Home > Uncategorized > Octave Mirbeau: A sudden vision of Death, red Death standing on a chariot, drawn by rearing horses, which was sweeping down on us, brandishing his scythe

Octave Mirbeau: A sudden vision of Death, red Death standing on a chariot, drawn by rearing horses, which was sweeping down on us, brandishing his scythe


Anti-war essays, poems, short stories and literary excerpts

Octave Mirbeau: Selections on war


Octave Mirbeau
From Calvary (1886)
Translated by Louis Rich


In front of the house a crowd was waiting. A long line of human beings, wan and worn out, some standing with fixed looks, others sitting on the ground, sad with stooped and pointed shoulders, their heads buried in their hands. Death had already laid its terrible hand upon these emaciated countenances, these scraggy frames, these members which hung loose, devoid of blood and marrow. And confronted with this heartbreaking sight, I forgot my own suffering, and my heart was touched with pity. Three months were sufficient to break down these robust bodies, inured to labor and fatigue!…Three months! And these young men who loved life, these children of the soil who grew up as dreamers in the freedom of the fields, trusting in the goodness of nature, these youths were done for!…To the marine who dies is given the sea as a burying place; he descends into eternal darkness to the rhythm of its murmuring waves. But these!…A few more days of grace perhaps, and then these tatterdemallions will suddenly tumble down into the mud of a ditch, their corpses delivered, up to the fangs of prowling dogs and to the beaks of nightbirds.


On the threshold I met a peasant woman who asked me:

“Is this the place where you can see the doctor.”

“Women now!” growled the adjutant. “What do you want now?”

“Beg pardon, excuse me, Doctor,” rejoined the peasant woman, who came up very timidly. “I came for my son who is a soldier.”

“Tell me now, old woman, am I here to keep track of your son, or what?”

With her hands crossed on the handle of her umbrella, timorous, she examined the place about her.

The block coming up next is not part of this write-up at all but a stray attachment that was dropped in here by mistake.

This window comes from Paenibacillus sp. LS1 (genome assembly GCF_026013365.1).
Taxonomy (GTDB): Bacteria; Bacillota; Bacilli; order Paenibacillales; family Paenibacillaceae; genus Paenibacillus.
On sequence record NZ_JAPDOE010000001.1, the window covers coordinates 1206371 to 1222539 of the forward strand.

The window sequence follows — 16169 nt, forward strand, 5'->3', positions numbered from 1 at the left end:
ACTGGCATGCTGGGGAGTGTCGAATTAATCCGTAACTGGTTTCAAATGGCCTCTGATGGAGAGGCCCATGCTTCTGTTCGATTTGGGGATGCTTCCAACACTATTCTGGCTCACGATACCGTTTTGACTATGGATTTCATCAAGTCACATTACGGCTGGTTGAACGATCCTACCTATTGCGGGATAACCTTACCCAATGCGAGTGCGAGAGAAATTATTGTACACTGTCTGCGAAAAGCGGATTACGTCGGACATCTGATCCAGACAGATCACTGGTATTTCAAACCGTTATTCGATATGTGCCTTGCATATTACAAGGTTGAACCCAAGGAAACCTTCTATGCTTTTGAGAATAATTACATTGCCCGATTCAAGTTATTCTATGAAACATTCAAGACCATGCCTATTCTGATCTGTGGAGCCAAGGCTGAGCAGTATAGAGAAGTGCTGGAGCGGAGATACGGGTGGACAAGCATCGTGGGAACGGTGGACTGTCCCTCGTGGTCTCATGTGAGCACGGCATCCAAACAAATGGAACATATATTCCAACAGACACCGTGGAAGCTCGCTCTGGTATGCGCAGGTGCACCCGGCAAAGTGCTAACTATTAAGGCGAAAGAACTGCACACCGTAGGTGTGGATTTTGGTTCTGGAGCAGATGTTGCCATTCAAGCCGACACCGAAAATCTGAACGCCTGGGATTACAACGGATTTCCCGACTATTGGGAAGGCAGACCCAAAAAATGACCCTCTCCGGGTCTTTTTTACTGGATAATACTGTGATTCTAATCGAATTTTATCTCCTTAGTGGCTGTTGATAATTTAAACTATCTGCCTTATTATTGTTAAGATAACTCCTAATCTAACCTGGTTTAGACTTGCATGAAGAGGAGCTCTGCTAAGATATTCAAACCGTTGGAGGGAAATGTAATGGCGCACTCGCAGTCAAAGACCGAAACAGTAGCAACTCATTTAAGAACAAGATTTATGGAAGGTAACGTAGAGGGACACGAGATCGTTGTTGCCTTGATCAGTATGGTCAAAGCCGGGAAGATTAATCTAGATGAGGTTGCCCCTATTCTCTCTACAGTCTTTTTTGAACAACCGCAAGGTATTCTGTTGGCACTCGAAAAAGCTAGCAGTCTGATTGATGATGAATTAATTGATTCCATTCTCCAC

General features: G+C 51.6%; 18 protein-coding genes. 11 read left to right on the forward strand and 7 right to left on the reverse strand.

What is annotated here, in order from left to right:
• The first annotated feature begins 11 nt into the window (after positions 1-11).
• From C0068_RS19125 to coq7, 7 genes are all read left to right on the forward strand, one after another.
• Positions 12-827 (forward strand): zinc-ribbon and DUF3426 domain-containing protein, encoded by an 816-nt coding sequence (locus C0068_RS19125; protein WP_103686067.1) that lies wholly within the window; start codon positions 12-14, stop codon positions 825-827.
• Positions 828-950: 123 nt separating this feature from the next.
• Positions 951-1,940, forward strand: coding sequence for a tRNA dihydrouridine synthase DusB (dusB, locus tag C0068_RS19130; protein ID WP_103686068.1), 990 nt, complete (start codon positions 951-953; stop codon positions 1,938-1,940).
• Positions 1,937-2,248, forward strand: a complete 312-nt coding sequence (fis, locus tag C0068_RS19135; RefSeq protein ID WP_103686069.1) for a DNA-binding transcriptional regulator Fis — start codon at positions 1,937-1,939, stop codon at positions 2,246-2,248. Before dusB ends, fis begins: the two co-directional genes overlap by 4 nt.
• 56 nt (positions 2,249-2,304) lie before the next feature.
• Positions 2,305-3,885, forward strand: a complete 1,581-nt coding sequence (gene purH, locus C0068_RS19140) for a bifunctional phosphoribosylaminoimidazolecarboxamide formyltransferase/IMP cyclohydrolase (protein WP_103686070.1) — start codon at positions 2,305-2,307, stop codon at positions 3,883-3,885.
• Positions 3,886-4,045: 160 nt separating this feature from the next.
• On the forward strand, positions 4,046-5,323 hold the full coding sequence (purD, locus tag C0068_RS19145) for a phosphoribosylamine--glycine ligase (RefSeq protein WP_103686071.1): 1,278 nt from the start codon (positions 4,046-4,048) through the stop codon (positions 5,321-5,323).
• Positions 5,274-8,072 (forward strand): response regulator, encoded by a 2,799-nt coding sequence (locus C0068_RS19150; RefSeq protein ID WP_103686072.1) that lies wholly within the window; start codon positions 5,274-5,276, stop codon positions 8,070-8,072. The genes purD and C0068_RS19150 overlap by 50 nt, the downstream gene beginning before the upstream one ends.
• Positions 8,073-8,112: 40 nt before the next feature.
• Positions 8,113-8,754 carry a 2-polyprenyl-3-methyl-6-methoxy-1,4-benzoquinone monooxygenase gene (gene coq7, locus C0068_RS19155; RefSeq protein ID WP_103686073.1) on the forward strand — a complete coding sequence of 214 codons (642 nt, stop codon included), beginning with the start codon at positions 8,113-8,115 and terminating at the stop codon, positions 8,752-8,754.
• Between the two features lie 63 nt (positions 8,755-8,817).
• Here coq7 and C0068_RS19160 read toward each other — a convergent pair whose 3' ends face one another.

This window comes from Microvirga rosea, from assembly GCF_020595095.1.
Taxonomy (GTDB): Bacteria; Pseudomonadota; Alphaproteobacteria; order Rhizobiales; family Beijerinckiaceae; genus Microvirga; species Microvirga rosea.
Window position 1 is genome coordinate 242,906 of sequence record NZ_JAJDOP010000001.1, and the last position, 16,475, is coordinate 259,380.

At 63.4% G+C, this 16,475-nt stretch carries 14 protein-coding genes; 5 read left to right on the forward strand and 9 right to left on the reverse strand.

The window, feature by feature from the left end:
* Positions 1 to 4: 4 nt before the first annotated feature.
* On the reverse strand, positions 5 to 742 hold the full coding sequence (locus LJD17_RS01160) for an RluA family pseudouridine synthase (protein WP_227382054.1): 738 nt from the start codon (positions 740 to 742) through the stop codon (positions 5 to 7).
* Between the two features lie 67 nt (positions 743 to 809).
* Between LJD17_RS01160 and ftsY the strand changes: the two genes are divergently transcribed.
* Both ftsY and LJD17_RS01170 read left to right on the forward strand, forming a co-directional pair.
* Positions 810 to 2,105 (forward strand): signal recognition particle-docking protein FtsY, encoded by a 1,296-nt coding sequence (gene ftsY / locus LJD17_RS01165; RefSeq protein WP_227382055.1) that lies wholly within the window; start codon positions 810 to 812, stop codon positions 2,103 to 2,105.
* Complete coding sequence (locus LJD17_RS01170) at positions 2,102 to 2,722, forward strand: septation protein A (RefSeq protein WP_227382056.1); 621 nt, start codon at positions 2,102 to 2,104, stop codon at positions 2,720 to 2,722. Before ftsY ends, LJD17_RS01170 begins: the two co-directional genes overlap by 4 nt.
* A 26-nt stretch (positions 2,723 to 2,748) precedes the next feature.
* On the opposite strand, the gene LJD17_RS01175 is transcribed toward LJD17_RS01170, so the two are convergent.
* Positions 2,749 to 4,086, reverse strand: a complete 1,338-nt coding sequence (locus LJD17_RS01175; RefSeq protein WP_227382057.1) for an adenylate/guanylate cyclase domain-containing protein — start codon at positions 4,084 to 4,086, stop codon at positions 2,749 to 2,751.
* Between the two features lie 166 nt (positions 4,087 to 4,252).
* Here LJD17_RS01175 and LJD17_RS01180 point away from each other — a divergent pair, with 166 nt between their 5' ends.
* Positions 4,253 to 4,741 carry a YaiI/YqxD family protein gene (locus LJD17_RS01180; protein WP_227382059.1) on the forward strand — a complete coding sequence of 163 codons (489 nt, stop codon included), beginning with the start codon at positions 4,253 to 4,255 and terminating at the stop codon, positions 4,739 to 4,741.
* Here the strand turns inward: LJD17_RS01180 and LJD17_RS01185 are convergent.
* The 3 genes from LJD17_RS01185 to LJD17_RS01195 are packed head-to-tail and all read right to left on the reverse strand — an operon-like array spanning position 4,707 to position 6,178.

“It seems like he is very sick, my son is, very, very sick…And so I came to see if he was not around here, Doctor.”

“What’s your name?”

“My name is Riboulleau.”

“Riboulleau…Riboulleau!…That may be…look in that pile there.”

The attendant who was broiling his pudding turned his head.

“Riboulleau,” he said, “why he has been dead three days already…”

“What is that you are saying?” cried the peasant woman whose sunburned face suddenly became pallid. “Where did he die?… Why did he die, my little darling boy.”

The adjutant intervened, and rudely pushing the old woman toward the door, shouted:

“Go on, go on, no scenes around here! Well, he is dead—and that is all there is to it.”

“My little darling boy! My little darling boy!” wailed the old woman in a heart-breaking manner.

I walked away with a heavy heart and felt so discouraged that I was asking myself whether it was not better to put an end to it all at once by hanging myself on the branch of a tree or by blowing my brains out with the gun. While I was going to my tent, stumbling on the way, I was hardly paying any attention to the little soldier who, having stopped at the foot of a pine tree, had opened his abscess with his knife himself, and, pale, with sweat drops rolling all over his forehead, was bandaging his bleeding wound.


We looked at one another perplexed, with a sort of anguish in our hearts, which came as a result of our knowledge that the Prussians were very near, that war was going to begin for us in earnest the very next day, today perhaps. And I had a sudden vision of Death, red Death standing on a chariot, drawn by rearing horses, which was sweeping down on us, brandishing his scythe. As long as the actual fighting was only a remote possibility we wanted to be in it, first for reasons of patriotism, enthusiasm, then out of mere braggadocio, later because we were nervously exhausted and wearisome and saw in it a way out of our misery. Now when the opportunity offered itself, we were afraid; we shuddered at the mere mention of it. Instinctively my eyes turned toward the horizon, in the direction of Chartres. And the fields seemed to me to conceal a secret, unknown terror, a fearful uncertainty, which lent to things a new aspect of relentlessness. Over yonder, above the blue line of trees, I expected to see helmets spring up suddenly, bayonets flash, the thundering mouths of cannons spurt fire. A harvest field, all red under the sun, appeared to me like a pond of blood. Hedges strung themselves out into armies, joined ranks, crossed one another like regiments, bristling with arms and standards and going through various evolutions before the battle. The apple trees looked frightened like cavalry men thrown into disorder.

“Break the circle — march!” shouted the lieutenant.

Stupefied, with swinging arms, we were standing on one place for a long time, a prey to some vague misgiving, trying to pierce in thought this terrible line on the horizon, behind which was now being realized the mystery of our fate. In this disquieting silence, in this sinister immobility, only carts and herds were passing by, more numerous, more hurried and pressed than ever. A flock of ravens, which came from yonder like a black vanguard, spotted the skies, thickened, distended and, stringing itself out into a line, turned aside, floating above us like a funeral cloak, then disappeared among the oak trees.

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